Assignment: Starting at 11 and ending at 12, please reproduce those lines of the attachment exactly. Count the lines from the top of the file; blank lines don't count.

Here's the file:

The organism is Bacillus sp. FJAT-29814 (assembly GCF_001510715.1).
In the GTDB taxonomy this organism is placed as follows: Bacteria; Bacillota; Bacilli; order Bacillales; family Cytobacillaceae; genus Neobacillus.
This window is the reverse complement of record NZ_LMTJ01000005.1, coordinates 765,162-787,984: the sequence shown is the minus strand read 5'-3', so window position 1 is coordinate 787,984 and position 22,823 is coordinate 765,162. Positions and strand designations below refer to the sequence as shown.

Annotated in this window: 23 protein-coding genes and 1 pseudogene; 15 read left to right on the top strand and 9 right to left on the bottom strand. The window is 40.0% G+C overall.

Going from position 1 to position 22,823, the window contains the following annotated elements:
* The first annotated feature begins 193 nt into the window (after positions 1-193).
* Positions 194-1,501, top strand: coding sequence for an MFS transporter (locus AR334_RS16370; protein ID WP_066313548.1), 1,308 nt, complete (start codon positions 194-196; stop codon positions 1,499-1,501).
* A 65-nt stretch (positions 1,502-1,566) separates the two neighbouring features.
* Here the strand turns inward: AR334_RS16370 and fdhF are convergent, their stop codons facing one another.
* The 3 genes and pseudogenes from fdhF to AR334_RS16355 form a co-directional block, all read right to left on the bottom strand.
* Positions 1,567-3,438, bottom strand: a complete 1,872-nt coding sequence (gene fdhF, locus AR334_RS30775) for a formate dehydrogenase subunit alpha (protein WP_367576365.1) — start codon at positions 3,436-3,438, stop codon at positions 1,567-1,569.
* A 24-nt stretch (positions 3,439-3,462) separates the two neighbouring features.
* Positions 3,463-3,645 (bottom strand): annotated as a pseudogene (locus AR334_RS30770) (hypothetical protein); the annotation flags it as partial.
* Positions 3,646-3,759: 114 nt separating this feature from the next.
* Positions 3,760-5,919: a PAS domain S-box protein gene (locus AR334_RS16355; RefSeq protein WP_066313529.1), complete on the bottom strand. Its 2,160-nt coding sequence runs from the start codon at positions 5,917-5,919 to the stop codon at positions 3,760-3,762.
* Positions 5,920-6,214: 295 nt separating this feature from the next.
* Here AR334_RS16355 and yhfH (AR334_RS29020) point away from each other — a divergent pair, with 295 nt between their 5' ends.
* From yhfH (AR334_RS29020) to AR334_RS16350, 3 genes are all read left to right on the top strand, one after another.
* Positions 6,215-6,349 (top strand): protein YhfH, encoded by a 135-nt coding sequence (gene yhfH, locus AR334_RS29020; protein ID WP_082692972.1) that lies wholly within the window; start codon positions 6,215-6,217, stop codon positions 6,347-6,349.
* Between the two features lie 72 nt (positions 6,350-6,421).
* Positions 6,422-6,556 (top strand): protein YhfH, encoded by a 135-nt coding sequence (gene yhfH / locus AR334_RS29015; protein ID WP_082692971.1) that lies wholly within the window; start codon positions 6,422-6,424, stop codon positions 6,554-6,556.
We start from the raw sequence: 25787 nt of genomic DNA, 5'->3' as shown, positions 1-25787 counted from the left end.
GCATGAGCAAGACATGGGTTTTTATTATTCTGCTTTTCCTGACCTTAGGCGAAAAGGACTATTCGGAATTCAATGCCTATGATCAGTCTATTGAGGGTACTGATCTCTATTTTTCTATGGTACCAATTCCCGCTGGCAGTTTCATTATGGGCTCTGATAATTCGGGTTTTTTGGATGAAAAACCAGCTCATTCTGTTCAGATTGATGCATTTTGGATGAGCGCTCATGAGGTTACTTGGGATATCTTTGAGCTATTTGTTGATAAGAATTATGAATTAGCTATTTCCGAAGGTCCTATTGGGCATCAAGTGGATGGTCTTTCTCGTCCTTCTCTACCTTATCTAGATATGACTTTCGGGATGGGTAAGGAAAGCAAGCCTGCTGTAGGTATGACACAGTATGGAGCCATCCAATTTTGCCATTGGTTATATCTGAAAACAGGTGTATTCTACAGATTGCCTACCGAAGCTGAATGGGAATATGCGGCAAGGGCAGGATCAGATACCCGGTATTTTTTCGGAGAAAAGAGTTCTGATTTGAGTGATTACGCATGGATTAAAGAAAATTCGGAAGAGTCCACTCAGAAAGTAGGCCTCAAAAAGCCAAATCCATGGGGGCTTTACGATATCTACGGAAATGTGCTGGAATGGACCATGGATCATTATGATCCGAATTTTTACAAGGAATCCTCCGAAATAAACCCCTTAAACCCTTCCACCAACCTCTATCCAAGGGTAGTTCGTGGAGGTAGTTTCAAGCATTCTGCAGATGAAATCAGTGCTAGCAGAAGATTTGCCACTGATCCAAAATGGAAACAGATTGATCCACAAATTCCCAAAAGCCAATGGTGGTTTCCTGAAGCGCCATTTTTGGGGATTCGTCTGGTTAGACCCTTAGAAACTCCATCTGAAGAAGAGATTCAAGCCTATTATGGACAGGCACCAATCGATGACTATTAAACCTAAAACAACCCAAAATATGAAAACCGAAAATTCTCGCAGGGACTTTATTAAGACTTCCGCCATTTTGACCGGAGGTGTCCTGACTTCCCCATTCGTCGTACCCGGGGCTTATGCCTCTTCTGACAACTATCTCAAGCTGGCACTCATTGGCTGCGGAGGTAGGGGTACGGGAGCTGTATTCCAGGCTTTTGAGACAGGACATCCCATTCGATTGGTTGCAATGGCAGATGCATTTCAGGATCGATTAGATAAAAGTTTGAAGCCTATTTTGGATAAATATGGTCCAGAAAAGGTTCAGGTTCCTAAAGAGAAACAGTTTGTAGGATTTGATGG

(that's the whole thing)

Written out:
* Positions 1,567-3,438, bottom strand: a complete 1,872-nt coding sequence (gene fdhF, locus AR334_RS30775) for a formate dehydrogenase subunit alpha (protein WP_367576365.1) — start codon at positions 3,436-3,438, stop codon at positions 1,567-1,569.
* A 24-nt stretch (positions 3,439-3,462) separates the two neighbouring features.